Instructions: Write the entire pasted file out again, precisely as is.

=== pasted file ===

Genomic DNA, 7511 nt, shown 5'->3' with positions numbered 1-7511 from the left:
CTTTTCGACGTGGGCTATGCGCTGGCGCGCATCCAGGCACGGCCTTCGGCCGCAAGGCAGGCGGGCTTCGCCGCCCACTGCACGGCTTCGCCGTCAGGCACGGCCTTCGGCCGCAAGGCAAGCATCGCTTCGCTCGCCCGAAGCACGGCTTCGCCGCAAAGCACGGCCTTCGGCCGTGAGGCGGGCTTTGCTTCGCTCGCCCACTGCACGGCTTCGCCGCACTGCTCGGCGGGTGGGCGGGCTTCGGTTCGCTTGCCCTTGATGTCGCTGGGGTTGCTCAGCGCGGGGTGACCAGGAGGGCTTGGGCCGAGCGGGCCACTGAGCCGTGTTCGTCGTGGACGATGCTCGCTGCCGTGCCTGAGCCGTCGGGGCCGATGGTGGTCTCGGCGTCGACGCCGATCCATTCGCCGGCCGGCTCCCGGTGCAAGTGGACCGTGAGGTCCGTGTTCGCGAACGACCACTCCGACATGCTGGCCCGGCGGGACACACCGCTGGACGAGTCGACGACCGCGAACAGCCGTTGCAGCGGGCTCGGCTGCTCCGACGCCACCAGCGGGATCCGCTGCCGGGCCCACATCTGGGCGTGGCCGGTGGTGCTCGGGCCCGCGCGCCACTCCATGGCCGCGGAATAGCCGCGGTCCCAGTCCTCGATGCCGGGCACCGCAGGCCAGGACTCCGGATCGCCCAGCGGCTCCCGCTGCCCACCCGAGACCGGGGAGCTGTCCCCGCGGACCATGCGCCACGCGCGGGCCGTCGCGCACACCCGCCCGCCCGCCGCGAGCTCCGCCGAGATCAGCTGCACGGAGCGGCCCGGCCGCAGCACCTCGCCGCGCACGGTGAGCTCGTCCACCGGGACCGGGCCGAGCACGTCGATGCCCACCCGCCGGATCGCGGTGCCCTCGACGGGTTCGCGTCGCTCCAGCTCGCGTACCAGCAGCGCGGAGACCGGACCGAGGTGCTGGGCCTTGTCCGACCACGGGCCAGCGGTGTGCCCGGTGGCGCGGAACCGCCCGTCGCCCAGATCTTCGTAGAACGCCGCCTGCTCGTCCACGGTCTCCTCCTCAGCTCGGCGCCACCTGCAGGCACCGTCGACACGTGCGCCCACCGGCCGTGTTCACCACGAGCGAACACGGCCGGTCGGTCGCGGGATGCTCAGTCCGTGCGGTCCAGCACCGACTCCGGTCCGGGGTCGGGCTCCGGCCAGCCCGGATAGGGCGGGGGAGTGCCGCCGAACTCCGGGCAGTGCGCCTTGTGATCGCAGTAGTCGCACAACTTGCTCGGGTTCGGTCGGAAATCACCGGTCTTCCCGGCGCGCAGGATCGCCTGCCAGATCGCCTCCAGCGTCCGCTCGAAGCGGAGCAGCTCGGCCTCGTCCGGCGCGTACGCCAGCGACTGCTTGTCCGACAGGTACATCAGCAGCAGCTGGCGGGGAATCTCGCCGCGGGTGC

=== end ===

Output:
Genomic DNA, 7511 nt, shown 5'->3' with positions numbered 1-7511 from the left:
CTTTTCGACGTGGGCTATGCGCTGGCGCGCATCCAGGCACGGCCTTCGGCCGCAAGGCAGGCGGGCTTCGCCGCCCACTGCACGGCTTCGCCGTCAGGCACGGCCTTCGGCCGCAAGGCAAGCATCGCTTCGCTCGCCCGAAGCACGGCTTCGCCGCAAAGCACGGCCTTCGGCCGTGAGGCGGGCTTTGCTTCGCTCGCCCACTGCACGGCTTCGCCGCACTGCTCGGCGGGTGGGCGGGCTTCGGTTCGCTTGCCCTTGATGTCGCTGGGGTTGCTCAGCGCGGGGTGACCAGGAGGGCTTGGGCCGAGCGGGCCACTGAGCCGTGTTCGTCGTGGACGATGCTCGCTGCCGTGCCTGAGCCGTCGGGGCCGATGGTGGTCTCGGCGTCGACGCCGATCCATTCGCCGGCCGGCTCCCGGTGCAAGTGGACCGTGAGGTCCGTGTTCGCGAACGACCACTCCGACATGCTGGCCCGGCGGGACACACCGCTGGACGAGTCGACGACCGCGAACAGCCGTTGCAGCGGGCTCGGCTGCTCCGACGCCACCAGCGGGATCCGCTGCCGGGCCCACATCTGGGCGTGGCCGGTGGTGCTCGGGCCCGCGCGCCACTCCATGGCCGCGGAATAGCCGCGGTCCCAGTCCTCGATGCCGGGCACCGCAGGCCAGGACTCCGGATCGCCCAGCGGCTCCCGCTGCCCACCCGAGACCGGGGAGCTGTCCCCGCGGACCATGCGCCACGCGCGGGCCGTCGCGCACACCCGCCCGCCCGCCGCGAGCTCCGCCGAGATCAGCTGCACGGAGCGGCCCGGCCGCAGCACCTCGCCGCGCACGGTGAGCTCGTCCACCGGGACCGGGCCGAGCACGTCGATGCCCACCCGCCGGATCGCGGTGCCCTCGACGGGTTCGCGTCGCTCCAGCTCGCGTACCAGCAGCGCGGAGACCGGACCGAGGTGCTGGGCCTTGTCCGACCACGGGCCAGCGGTGTGCCCGGTGGCGCGGAACCGCCCGTCGCCCAGATCTTCGTAGAACGCCGCCTGCTCGTCCACGGTCTCCTCCTCAGCTCGGCGCCACCTGCAGGCACCGTCGACACGTGCGCCCACCGGCCGTGTTCACCACGAGCGAACACGGCCGGTCGGTCGCGGGATGCTCAGTCCGTGCGGTCCAGCACCGACTCCGGTCCGGGGTCGGGCTCCGGCCAGCCCGGATAGGGCGGGGGAGTGCCGCCGAACTCCGGGCAGTGCGCCTTGTGATCGCAGTAGTCGCACAACTTGCTCGGGTTCGGTCGGAAATCACCGGTCTTCCCGGCGCGCAGGATCGCCTGCCAGATCGCCTCCAGCGTCCGCTCGAAGCGGAGCAGCTCGGCCTCGTCCGGCGCGTACGCCAGCGACTGCTTGTCCGACAGGTACATCAGCAGCAGCTGGCGGGGAATCTCGCCGCGGGTGC